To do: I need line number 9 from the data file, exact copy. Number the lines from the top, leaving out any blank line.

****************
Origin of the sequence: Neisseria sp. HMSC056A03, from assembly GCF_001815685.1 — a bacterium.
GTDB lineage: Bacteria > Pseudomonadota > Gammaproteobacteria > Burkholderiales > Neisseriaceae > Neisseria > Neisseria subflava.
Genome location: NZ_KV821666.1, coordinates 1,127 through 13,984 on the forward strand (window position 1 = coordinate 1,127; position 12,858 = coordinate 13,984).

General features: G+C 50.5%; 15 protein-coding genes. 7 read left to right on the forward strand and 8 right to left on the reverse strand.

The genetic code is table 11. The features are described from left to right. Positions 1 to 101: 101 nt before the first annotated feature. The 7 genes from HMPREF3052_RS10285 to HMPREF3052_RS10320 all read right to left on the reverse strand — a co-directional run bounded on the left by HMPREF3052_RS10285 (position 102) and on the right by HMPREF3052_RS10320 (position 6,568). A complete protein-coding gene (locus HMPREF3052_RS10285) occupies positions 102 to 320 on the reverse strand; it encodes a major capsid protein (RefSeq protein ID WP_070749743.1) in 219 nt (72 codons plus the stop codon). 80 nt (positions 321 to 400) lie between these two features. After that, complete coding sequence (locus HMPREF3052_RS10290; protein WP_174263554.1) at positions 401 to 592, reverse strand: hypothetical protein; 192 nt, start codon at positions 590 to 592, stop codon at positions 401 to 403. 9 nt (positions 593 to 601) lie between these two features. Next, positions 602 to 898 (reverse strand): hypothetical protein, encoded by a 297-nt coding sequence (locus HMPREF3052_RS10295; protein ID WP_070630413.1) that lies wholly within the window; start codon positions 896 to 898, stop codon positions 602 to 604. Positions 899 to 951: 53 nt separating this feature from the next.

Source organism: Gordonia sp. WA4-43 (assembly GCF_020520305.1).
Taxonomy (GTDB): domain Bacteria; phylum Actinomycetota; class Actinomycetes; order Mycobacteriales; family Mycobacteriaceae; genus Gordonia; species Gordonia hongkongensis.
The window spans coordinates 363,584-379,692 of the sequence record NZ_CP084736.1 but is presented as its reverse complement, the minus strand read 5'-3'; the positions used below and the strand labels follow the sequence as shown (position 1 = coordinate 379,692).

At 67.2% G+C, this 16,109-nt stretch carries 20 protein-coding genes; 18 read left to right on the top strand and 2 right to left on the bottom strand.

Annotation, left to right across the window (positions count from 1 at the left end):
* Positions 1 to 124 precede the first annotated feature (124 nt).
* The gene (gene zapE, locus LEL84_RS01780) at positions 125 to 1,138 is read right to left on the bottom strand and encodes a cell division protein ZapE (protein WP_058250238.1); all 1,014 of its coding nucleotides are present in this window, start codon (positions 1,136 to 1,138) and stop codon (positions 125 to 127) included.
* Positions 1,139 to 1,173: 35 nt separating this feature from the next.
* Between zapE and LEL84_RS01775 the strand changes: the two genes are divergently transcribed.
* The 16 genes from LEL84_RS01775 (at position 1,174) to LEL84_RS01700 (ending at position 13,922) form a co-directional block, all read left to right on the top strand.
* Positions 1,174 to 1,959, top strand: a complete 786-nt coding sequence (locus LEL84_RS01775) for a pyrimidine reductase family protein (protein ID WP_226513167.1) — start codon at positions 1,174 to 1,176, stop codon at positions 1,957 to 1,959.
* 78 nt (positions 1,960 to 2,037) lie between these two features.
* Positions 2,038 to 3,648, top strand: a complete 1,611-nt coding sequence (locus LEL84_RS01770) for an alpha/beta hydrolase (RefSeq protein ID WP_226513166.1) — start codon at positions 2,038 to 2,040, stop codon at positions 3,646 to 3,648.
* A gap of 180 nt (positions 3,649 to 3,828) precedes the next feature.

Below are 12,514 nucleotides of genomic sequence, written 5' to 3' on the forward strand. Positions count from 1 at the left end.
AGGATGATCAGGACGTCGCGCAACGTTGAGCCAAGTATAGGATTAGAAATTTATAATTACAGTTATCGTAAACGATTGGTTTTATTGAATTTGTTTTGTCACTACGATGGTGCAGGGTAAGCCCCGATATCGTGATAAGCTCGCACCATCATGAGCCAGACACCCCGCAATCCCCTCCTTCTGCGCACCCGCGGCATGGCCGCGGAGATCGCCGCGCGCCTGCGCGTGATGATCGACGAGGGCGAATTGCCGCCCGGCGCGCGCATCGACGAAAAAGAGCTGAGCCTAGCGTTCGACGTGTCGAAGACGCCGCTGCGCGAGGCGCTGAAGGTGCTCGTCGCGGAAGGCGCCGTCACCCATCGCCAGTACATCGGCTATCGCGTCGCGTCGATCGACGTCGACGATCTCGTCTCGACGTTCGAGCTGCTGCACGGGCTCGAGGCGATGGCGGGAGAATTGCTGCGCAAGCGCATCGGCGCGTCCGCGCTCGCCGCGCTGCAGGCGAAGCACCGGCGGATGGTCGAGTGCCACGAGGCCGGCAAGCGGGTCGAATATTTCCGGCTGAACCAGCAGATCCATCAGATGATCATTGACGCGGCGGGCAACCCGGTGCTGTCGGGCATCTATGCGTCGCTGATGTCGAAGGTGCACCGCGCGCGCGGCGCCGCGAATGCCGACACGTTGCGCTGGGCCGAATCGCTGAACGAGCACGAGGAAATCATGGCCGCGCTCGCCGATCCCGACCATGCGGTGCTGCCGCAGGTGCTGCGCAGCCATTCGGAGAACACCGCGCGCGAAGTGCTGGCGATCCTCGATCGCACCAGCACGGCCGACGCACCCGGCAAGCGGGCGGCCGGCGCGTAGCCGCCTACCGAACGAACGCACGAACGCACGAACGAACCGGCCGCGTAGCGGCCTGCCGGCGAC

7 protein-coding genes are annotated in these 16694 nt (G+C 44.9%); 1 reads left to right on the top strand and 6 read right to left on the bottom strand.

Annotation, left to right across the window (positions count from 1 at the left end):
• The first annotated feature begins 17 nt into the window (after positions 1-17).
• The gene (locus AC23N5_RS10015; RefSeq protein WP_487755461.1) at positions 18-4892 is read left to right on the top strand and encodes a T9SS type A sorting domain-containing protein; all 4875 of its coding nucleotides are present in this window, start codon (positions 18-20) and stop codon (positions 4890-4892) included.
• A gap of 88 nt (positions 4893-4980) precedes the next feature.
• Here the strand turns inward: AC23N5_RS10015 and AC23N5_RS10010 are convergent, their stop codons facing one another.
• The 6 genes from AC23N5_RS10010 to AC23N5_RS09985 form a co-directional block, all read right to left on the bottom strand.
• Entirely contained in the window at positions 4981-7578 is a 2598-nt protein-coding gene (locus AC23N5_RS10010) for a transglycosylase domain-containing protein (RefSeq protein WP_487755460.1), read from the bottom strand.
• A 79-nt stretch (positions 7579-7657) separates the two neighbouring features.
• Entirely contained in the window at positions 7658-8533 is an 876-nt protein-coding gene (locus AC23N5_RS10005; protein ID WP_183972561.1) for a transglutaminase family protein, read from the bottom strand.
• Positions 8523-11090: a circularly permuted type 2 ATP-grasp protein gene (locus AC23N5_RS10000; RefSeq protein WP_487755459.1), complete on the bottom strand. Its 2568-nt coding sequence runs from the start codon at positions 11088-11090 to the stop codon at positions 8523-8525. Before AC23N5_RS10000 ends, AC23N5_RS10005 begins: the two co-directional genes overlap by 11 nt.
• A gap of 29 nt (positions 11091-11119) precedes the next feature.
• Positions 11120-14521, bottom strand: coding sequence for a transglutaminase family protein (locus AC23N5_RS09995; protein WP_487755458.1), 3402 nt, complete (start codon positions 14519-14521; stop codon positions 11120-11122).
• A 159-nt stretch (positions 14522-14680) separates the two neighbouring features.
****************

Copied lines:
At 67.2% G+C, this 16,109-nt stretch carries 20 protein-coding genes; 18 read left to right on the top strand and 2 right to left on the bottom strand.